By 9:00 a.m. I’m at my desk, responding to emails, making a to-do list for the day, and intermittently going on social media. 

When I’m walking, waiting for the subway,  or even talking with a friend, I’ll find my eyes on my social media feed.

The day goes on, until I find myself exhausted, lights out, setting my alarm for the next morning.  The last thing I do before drifting off to sleep is check my Instagram and email one last time.  

And then I wake up the  next day, and start the whole thing all over again.

It’s embarrassing for me to share that all too often this can be a reality in my life.

What I’ve been noticing is how distracted I am, and how much I have allowed social media to take over my existence.  What am I looking for when I check the feed for the tenth time in one day?  What void am I hoping to be fulfilled?  What magic do I think will happen?

There may be a lot of answers to those questions, but mostly I’m longing to be grounded in joy, clinging to the bright things in life—those childlike moments where our souls feel most alive.

Recently I traveled to Buenos Aires, Argentina with my best friend and two of my sisters.  It was an opportunity for just that:  reconnection to the things that matter most in life.

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Before we left I felt a nudge inside to not be on social media while I was away.  To some that may seem easy.  But it had been almost a year since I took any significant time away from the internet.

Exhausted after a week of back-to-back shoots,  editing, and client meetings, Sara and I boarded our red-eye flight to Buenos Aires, and I made the decision to not only stay away from social media, but also texting and all emails.  The challenge I gave myself was to be completely present, and live fully in each moment.  Like Ernest Hemingway wrote, I wanted to “learn to breathe deeply, really to taste food when you eat, and when you sleep, really to sleep.  Try as much as possible to be wholly alive with all your might.”

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We arrived at sunrise and took a cab to my aunt’s  house in the city.  After sleeping a few hours we biked all over town, stopping occasionally to hear stories of my aunt’s childhood, sit at a cafe for fresh juice, and soak up the magic of golden hour at sunset.  There was no rush, there was no hurry.  There was no place to be except in the moment that was at hand.

My sisters met us a few days into the trip, and we welcomed them with hugs, cheese, bread, and vino blanco.

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Our days were filled with long breakfasts of espresso, croissants and dulce de leche on our patio or at a corner cafe.  We walked and biked most places, did yoga in the park, and  sprawled in the sun with books in hand.  Strolling with arms linked through markets and cobblestone alleys, we talked and laughed so hard the tears streamed down our cheeks.   We danced in the street to a local folk band, and bought souvenirs for our loved ones.  We went to dinner at 11:30 p.m., and drank good red wine, and ate meals so rich that even weeks later I can still remember the smells, the spices, the textures.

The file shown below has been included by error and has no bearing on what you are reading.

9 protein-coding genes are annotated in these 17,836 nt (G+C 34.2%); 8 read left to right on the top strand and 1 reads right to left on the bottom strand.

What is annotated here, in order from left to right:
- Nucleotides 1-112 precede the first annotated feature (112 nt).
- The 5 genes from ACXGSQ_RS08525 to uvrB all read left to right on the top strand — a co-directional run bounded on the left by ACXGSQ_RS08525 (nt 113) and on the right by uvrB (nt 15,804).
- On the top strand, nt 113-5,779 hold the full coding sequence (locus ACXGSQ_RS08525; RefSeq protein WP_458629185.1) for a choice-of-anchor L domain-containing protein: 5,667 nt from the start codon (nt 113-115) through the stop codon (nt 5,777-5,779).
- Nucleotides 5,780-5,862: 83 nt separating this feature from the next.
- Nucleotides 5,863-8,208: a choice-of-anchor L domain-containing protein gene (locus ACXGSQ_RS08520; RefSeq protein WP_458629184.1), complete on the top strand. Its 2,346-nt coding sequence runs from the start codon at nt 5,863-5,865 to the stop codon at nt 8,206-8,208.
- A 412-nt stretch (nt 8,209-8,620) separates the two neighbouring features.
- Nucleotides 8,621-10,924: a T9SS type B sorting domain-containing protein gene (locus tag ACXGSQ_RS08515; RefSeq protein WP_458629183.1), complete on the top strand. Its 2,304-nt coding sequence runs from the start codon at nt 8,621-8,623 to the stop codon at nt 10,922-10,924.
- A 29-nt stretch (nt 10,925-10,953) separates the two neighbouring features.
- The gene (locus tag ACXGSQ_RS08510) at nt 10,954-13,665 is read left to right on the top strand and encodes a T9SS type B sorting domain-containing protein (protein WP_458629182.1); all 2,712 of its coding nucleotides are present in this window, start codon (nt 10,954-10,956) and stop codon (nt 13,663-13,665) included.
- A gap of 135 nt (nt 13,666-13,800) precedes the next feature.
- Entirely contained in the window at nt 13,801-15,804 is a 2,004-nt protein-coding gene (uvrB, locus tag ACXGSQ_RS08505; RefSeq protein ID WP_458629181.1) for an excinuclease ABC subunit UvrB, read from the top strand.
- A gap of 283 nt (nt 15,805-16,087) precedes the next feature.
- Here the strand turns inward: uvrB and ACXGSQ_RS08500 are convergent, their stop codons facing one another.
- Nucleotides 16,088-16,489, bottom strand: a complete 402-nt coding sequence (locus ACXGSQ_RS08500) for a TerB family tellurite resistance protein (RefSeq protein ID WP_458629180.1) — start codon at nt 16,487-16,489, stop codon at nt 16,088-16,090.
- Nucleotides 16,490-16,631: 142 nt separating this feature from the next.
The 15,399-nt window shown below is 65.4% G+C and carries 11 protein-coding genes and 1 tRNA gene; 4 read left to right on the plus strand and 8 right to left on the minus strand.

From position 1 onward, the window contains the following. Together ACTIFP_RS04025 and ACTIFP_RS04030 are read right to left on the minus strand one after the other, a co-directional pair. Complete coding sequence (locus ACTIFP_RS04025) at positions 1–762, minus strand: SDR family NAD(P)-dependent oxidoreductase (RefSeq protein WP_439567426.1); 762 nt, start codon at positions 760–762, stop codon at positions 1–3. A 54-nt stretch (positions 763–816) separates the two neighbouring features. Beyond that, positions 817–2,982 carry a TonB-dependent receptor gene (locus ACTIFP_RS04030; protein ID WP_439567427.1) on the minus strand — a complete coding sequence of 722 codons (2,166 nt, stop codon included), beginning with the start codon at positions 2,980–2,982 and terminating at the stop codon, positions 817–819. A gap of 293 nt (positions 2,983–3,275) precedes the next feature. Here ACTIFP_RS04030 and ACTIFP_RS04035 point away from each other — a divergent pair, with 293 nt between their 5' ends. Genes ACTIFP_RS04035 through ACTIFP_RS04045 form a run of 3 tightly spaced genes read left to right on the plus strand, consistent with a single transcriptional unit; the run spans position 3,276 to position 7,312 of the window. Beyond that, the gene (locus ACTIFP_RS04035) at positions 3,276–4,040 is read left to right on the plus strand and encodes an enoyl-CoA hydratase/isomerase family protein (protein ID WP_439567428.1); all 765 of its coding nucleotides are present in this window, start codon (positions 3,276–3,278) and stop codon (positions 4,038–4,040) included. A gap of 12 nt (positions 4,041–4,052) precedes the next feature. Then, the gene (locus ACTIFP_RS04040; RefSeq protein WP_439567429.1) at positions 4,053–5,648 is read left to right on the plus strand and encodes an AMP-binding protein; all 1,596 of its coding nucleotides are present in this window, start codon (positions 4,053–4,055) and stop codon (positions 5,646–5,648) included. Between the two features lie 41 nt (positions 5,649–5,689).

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There were nights when the four of us would lay in our beds and talk until the wee hours of the morning.  About our fears, the things in life that we want and hope for, yet rarely take the time to share with others. Tears came naturally.  Almost as naturally as the laughter.  It felt like we were little girls at one big sleepover.  It was carefree, it was light, there was depth, and without the distraction of our phones and social media we were unabashedly free.

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One evening after a long day of exploration we took a boat taxi home   Our cheeks were sunburned,  and we were all dozing in and out of sleep, chatting or  just silently just being.  And I had this moment of stillness where I realized, these are the days.  Life is magical, and it’s happening all around us if we put our phones down and pay attention.  Our trip was everything I could hope for because of the people I was with and the moments we shared, and our active decisions to remain present with ourselves and each other.

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I thought it would be hard to be away from technology.  But what I found is when I am truly present it’s the most natural experience.  We are created to live fully in each moment, and much to my surprise, when I actually live in the moment it comes as natural as my next breath.  Seven days passed by, and not once did I miss social media, texts or emails.

My soul felt rested and connected.  I felt alive.

Going back to the city and to demanding jobs, social lives, and to-do lists I wonder if we can hold onto pieces of that presence throughout our day-to-day lives.  There is work to be done, bills to pay, and social media sometimes plays an active part in our careers and lives.  But what if, in the midst of all of that we created space to be present.  To put our phones on silent and for a few hours have a long dinner.

Instead of looking for a moment to recreate for a stranger online, I wonder what would happen to our relationships with our families, loved ones, and the world as a whole  if we  made the active decision to value the moment at hand? My guess is that we would have lives filled with compelling stories and relationships, and the idea to be present would feel just as natural as our next breath.

XO,

K

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Photos c/o Tutti del Monte